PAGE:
The Struggles of Novel Writing

As a 25-year-old late Millennial diagnosed by Tik-Tok with ADHD, sitting down and writing out my first novel has not been the most fruitful of my efforts. I know, it sounds crazy, right? I love to write. I sit and dream of the romantic scenes playing out in my head and I can feel the inspiration surging through me. But the second I sit down to type something out? I lose it. I’m aware of the student debt that I like to pretend doesn’t exist and the embarrassing anecdote I shared at work the other day even though my brain screamed at me to stop, but the story that was just a second ago streaming across my brain like a new 4K movie in an IMAX theater (that’s a thing, right?) is now lost forever. The words that I type lose all meaning and become mere rambles.

I’m not going to pretend that I’m anywhere near an expert on anything, except maybe the Art of Procrastination. I won’t throw out advice that I haven’t found to work in my own life, and even the advice that I do provide will come with the caveat that NOT EVERYTHING WORKS FOR EVERYONE. But the one thing I’ve learned holds true for just about anyone trying to write?

You have to write.

Get that shitty first draft out on paper. Vomit the emotions and the thoughts, spill the scents and sights all over the page. Let the gnawing feelings of inspiration come out, not caring how much of a mess it is when it’s first released. Write something that has no part in the final product because maybe you will learn something about your characters that you might not have otherwise known. There’s magic in the shitty mess we start with.

So here I am, reviving a blog that started years ago and has been dangling by a thread for longer than I’ve had that one jar of pickles stuffed to the back of the fridge. I thought about changing the name. I thought about creating a whole new site altogether. But the name Between the Days really seems to apply to my habits as a writer. Most of my day is either at work, driving to work, or working on my Master’s degree. I don’t have enough time during the day to crank out a romance novel, especially with my trademarked Procrastination™ techniques. But I find the time to write because I have to write. It’s who I am. I find time to write the words that are threatening to drive me mad, and the only time I have is Between the Days.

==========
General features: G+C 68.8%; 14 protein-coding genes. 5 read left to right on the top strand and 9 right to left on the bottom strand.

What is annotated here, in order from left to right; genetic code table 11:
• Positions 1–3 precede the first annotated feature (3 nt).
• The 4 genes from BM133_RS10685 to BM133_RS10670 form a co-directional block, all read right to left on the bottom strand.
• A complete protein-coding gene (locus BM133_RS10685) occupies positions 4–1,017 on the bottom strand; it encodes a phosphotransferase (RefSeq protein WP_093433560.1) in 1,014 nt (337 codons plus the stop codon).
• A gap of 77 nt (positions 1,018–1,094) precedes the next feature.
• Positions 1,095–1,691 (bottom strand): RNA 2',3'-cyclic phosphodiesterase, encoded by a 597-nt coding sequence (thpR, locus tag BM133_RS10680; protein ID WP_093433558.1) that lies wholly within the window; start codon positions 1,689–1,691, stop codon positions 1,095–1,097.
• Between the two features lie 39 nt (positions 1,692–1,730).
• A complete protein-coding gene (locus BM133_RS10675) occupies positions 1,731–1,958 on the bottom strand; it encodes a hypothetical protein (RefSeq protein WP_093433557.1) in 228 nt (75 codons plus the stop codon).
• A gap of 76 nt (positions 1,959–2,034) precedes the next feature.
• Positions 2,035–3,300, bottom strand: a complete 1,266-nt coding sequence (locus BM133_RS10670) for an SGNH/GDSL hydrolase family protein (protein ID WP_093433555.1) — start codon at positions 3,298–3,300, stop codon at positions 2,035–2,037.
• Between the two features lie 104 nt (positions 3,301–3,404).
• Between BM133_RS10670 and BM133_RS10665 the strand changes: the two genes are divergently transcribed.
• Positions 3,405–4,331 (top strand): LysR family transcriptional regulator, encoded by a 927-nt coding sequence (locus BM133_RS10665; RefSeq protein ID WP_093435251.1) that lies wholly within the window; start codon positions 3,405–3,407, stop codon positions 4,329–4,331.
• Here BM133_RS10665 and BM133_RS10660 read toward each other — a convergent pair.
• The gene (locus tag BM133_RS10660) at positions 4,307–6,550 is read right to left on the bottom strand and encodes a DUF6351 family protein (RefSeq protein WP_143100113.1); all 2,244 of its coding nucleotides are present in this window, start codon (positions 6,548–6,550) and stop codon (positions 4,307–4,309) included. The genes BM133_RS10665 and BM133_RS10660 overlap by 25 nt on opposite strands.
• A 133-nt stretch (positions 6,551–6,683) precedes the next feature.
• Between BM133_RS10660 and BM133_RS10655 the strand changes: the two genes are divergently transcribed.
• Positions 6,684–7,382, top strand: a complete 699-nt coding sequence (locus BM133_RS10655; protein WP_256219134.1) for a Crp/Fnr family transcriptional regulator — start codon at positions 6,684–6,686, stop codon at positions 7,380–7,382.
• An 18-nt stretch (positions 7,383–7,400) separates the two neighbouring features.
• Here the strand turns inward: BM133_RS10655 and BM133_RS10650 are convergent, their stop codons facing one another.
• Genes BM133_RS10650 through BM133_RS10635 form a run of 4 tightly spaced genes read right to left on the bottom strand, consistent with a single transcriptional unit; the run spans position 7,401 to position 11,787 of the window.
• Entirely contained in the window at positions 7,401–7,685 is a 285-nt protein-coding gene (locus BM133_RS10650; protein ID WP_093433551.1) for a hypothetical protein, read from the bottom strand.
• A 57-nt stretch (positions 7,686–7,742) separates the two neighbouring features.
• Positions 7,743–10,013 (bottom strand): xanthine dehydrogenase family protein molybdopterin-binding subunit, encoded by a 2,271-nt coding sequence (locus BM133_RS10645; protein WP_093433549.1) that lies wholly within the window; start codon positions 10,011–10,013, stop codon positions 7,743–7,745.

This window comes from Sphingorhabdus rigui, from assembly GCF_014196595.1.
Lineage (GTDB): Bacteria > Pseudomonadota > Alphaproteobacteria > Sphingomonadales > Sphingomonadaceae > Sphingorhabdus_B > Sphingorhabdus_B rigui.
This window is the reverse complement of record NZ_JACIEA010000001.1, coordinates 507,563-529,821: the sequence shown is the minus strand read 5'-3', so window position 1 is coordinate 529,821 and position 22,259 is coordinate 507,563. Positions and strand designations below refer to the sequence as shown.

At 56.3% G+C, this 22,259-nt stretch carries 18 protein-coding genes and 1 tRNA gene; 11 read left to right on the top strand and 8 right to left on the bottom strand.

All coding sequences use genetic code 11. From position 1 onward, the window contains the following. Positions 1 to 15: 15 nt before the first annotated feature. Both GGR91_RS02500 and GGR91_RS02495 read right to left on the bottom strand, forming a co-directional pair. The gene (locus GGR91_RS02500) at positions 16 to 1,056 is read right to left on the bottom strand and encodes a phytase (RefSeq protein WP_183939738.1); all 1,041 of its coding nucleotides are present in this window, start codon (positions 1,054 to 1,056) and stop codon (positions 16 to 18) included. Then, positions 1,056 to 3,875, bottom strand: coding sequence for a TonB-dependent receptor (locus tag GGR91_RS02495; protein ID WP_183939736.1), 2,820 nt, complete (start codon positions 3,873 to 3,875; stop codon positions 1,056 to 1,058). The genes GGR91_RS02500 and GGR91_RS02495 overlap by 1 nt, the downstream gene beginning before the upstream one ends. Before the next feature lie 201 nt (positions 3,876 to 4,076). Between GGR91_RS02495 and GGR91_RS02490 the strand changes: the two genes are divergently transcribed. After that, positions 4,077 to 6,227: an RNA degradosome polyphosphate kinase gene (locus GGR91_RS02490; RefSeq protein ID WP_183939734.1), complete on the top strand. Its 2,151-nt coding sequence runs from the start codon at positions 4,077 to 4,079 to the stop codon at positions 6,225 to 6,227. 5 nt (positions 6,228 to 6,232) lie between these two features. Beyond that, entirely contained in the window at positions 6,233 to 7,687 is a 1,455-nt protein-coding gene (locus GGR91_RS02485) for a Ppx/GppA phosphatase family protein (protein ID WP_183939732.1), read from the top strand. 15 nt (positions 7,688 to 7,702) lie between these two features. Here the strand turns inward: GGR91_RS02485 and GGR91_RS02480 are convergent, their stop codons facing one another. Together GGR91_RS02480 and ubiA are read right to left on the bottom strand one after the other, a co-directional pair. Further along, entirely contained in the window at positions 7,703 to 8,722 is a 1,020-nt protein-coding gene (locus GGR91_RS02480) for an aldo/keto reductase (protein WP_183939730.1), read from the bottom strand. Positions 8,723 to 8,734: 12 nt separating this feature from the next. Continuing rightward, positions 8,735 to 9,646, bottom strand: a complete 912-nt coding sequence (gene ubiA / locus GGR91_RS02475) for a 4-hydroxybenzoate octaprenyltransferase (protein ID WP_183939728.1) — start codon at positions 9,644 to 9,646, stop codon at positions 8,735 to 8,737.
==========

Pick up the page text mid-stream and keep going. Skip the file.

Come along with me. I can’t promise that this journey will be life changing or inspiring. But I would certainly love the company.

Yours,

Thomas

When I Write

When I’m overwhelmed, overstimulated, and over it, I write. Not necessarily anything of substance, not necessarily anything that will ever be posted. But I write. Sometimes it’s as simple as the Greek alphabet (so I don’t forget that always useful lifeskill), sometimes it’s a random French phrase that finds its home in my head and randomly comes up for air.
I’m not often surprised by what I write. After all, this is my brain it’s coming out of. But sometimes, I notice the words that are traced in half-assed cursive. Sometimes, I notice certain trends that to a third grade literary critic would raise some red flags. Phrases like “j’ai terminé” and “je veux mourir” sometimes spill out. I didn’t intend it. I don’t seek to scare anyone that dares to read my scribbles over my shoulder. I tell myself it’s because they’re easy to write in cursive and I love the way that the J goes so beautifully into the AI to form “j’ai” in what could, with the biggest imagination, be considered calligraphy. Sometimes I tell myself it’s because they’re some of the few French phrases that I still remember. But the patterns are undeniable and the words tattoo themselves onto my forearms and forehead and foresight because I know what’s coming.
So I silently close the notebook, resume my regularly scheduled procrastination, and shove the phrases right back into their home in my head.
Not today.